Dustin Hoffman on Father’s Rights

Kramer vs. Kramer was far ahead of its time. In the 1979 film, Dustin Hoffman’s character, Ted, made a case for custody of his son, asking:

“What law is it that says a woman is a better parent simply by virtue of her sex? What is it that makes somebody a good parent? …it has to do with consistency; it has to with patience; it has to do with listening to them. And it has to do with love... I don’t know where it is written that a woman has a corner on that market.”

Some 34 years after Kramer vs. Kramer, we are finally seeing family courts catching up with culture. The rights of caregiver fathers are increasingly receiving the consideration they deserve. According to a 2009 article in the New York Times, about half of the fathers who seek primary physical custody in a disputed divorce are granted it. As a result, more and more fathers are asserting their parental rights.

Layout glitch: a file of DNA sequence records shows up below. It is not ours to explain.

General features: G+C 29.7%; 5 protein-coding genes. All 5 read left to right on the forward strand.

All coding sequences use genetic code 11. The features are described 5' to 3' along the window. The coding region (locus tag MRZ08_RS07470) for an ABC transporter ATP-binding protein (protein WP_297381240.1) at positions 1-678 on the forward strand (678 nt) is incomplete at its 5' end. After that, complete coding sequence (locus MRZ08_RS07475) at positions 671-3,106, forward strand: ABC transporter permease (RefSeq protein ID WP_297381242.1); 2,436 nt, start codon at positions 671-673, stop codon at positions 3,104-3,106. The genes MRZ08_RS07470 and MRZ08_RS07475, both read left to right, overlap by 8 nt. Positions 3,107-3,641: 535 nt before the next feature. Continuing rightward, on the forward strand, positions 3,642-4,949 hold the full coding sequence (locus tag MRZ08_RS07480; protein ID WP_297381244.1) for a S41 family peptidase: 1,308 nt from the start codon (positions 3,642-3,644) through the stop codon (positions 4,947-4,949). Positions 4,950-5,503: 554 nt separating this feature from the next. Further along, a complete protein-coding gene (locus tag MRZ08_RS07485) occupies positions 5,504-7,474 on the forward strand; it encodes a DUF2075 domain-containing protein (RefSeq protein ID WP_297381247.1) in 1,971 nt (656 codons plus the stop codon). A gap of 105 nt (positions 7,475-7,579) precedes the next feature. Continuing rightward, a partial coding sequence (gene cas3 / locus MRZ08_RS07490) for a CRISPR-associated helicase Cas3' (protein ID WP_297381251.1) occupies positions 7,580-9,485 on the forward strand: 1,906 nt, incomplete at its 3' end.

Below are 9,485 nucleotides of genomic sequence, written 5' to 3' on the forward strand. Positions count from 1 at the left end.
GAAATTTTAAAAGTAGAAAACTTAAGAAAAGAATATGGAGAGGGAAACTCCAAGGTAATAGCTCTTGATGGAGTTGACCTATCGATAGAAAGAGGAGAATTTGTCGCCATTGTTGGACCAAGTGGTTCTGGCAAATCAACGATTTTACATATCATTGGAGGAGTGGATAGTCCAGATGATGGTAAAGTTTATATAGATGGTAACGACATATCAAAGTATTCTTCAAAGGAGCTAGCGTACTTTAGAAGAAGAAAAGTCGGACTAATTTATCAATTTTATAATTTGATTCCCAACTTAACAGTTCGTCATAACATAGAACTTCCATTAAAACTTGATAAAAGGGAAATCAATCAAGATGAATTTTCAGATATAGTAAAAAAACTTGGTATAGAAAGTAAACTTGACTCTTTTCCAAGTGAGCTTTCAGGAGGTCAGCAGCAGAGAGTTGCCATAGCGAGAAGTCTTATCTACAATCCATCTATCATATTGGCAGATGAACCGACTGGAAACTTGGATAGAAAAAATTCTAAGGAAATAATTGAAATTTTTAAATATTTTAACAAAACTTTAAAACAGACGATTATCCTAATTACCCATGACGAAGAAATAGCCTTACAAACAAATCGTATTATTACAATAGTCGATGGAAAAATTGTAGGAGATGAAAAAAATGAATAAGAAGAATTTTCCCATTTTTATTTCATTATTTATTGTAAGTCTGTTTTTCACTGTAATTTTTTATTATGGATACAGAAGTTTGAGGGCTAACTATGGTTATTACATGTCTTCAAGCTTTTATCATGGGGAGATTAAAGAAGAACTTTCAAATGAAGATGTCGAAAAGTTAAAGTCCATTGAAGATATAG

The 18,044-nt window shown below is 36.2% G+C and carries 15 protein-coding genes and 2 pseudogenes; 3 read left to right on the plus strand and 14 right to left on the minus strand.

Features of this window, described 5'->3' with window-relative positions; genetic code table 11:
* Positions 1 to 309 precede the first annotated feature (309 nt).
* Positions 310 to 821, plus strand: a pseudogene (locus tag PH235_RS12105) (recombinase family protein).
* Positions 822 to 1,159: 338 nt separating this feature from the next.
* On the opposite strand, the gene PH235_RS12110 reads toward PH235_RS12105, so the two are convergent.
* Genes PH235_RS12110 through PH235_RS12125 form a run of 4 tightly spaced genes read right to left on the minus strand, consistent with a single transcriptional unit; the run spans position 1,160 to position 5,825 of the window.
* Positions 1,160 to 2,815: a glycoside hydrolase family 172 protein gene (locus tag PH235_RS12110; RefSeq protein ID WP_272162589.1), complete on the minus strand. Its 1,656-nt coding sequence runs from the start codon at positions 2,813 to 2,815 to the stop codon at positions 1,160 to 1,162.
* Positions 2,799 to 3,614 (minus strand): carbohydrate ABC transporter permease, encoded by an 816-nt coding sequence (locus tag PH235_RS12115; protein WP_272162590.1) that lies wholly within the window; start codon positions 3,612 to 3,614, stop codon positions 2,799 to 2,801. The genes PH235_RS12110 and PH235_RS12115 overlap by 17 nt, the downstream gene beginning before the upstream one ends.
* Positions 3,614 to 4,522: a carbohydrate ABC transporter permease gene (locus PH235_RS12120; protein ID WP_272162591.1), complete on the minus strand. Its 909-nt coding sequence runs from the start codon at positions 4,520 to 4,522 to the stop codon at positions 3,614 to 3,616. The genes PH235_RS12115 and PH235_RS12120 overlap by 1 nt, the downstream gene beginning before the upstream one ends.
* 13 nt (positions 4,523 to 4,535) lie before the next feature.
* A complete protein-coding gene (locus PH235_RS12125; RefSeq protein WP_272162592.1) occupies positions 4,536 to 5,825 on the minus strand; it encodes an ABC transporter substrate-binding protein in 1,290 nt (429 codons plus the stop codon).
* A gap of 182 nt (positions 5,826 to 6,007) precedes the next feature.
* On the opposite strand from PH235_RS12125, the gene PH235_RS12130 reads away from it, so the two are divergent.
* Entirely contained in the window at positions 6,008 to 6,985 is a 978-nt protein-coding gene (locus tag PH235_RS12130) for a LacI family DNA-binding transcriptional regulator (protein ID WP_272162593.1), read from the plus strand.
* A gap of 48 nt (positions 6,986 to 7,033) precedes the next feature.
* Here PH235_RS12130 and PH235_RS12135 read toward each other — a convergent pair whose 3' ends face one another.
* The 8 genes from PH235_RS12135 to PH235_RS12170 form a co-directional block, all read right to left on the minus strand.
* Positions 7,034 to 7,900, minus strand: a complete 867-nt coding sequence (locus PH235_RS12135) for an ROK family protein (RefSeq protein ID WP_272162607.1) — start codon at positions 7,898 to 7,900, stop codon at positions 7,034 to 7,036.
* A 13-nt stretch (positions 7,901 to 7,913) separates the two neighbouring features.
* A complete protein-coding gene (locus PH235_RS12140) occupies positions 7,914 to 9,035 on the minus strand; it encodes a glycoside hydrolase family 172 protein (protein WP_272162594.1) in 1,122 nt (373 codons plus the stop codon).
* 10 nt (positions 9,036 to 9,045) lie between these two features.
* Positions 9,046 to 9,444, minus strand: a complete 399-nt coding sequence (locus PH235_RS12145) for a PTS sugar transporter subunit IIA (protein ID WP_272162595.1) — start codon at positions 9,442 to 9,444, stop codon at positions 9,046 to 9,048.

Historically, legal precedents have overwhelmingly favored women. The tender years doctrine, which dates back to the early 19th century, assumed that the welfare of children – especially those under seven – was best served with mothers as custodial parents. In today’s households, both parents are likely to be breadwinners. And cultural shifts find more and more dads making dinners, giving baths, packing lunches and reading bedtime stories.

Bryan L. Salamone & Associates, P.C. has won custody for fathers for many men, with a solid record of success in some of the region’s hardest-fought cases. Sometimes being a dad is about helping with homework – and sometimes it’s about doing your homework and giving yourself the best-possible odds of being an ongoing part of your kids’ lives.

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